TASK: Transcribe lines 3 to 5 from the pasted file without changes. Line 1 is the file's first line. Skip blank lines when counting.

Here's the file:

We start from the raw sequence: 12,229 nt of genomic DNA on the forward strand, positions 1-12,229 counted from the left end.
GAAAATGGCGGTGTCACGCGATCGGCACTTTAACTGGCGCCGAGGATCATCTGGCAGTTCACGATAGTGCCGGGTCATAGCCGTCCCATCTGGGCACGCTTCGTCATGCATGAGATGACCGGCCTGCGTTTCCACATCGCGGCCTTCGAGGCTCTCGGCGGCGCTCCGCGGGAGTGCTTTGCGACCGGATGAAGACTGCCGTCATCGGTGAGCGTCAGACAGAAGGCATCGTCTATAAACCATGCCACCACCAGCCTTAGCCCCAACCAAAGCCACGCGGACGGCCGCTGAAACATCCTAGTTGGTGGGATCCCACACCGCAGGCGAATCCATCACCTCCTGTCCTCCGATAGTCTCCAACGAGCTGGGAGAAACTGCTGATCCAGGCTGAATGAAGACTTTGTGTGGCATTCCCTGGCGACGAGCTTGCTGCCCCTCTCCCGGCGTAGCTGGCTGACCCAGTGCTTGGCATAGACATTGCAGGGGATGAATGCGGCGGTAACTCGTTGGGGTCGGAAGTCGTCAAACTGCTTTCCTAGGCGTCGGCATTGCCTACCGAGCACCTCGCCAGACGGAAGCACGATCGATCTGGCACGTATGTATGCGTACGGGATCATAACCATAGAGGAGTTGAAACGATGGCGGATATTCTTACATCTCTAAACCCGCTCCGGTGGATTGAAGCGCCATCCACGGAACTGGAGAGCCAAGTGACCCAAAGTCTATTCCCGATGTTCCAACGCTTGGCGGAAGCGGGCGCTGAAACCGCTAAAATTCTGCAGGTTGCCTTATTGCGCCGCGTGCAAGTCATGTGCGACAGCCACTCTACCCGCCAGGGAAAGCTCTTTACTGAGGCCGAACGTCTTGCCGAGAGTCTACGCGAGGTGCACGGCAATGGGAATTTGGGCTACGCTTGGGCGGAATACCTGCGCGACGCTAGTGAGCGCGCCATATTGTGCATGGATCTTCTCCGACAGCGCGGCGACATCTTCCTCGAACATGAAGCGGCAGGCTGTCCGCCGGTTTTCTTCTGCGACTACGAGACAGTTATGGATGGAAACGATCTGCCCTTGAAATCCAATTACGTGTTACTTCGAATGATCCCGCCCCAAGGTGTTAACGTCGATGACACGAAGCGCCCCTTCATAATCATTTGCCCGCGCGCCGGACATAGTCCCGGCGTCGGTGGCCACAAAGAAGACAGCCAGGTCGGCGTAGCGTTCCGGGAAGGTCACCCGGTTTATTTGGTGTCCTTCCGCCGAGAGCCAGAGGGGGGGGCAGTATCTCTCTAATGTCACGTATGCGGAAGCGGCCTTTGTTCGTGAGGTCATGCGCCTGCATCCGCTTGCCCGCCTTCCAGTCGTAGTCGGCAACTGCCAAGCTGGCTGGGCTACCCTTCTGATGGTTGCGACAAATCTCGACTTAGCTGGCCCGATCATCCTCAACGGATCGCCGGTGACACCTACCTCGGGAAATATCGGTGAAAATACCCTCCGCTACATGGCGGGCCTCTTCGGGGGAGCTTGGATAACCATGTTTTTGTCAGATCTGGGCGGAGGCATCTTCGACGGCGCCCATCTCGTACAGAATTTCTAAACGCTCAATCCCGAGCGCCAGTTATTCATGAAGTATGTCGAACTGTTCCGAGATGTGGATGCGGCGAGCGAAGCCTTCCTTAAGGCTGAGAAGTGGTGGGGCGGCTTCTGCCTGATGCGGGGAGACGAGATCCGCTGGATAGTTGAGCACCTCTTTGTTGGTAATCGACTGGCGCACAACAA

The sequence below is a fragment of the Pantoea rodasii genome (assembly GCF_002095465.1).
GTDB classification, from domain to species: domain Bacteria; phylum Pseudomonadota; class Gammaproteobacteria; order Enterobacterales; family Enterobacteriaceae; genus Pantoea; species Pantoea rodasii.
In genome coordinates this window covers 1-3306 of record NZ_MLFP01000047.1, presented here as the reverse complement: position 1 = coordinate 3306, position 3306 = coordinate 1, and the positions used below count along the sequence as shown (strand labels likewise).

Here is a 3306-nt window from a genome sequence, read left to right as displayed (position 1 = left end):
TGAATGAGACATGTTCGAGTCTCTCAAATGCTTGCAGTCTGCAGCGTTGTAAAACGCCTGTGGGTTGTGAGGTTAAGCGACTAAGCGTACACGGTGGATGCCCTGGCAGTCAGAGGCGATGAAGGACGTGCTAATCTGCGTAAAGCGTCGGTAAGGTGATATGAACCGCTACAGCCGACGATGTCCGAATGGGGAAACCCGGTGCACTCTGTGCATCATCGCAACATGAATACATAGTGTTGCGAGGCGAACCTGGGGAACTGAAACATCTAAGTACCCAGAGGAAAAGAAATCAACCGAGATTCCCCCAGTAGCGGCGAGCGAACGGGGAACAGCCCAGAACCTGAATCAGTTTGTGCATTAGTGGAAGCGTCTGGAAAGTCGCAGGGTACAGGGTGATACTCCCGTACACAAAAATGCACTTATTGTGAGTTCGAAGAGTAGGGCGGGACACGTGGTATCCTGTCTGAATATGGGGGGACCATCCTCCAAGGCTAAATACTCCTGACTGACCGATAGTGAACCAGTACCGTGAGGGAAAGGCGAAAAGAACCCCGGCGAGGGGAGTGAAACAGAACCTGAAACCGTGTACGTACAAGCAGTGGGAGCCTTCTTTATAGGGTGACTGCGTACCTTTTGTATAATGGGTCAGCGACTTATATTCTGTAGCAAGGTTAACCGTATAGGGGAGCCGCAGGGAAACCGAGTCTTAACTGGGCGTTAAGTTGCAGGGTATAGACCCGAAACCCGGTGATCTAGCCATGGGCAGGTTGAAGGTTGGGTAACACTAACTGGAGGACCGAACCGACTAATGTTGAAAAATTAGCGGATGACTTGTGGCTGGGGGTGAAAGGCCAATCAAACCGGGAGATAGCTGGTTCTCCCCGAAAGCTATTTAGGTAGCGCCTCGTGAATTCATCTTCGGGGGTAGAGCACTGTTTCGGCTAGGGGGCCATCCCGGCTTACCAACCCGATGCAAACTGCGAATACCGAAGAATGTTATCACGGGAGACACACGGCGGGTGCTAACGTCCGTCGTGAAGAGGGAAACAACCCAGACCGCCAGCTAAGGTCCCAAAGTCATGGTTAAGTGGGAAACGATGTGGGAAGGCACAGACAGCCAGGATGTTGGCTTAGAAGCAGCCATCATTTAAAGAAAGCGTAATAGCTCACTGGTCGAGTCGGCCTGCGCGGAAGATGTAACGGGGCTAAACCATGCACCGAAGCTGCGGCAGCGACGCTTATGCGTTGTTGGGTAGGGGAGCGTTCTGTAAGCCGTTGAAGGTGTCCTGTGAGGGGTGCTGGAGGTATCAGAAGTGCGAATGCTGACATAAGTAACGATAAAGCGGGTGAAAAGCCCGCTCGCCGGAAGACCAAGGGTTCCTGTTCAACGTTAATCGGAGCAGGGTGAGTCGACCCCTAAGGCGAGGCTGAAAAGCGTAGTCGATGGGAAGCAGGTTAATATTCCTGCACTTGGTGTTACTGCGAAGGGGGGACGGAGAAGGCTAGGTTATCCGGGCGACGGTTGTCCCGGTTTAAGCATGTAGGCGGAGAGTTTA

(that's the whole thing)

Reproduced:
The sequence below is a fragment of the Pantoea rodasii genome (assembly GCF_002095465.1).
GTDB classification, from domain to species: domain Bacteria; phylum Pseudomonadota; class Gammaproteobacteria; order Enterobacterales; family Enterobacteriaceae; genus Pantoea; species Pantoea rodasii.
In genome coordinates this window covers 1-3306 of record NZ_MLFP01000047.1, presented here as the reverse complement: position 1 = coordinate 3306, position 3306 = coordinate 1, and the positions used below count along the sequence as shown (strand labels likewise).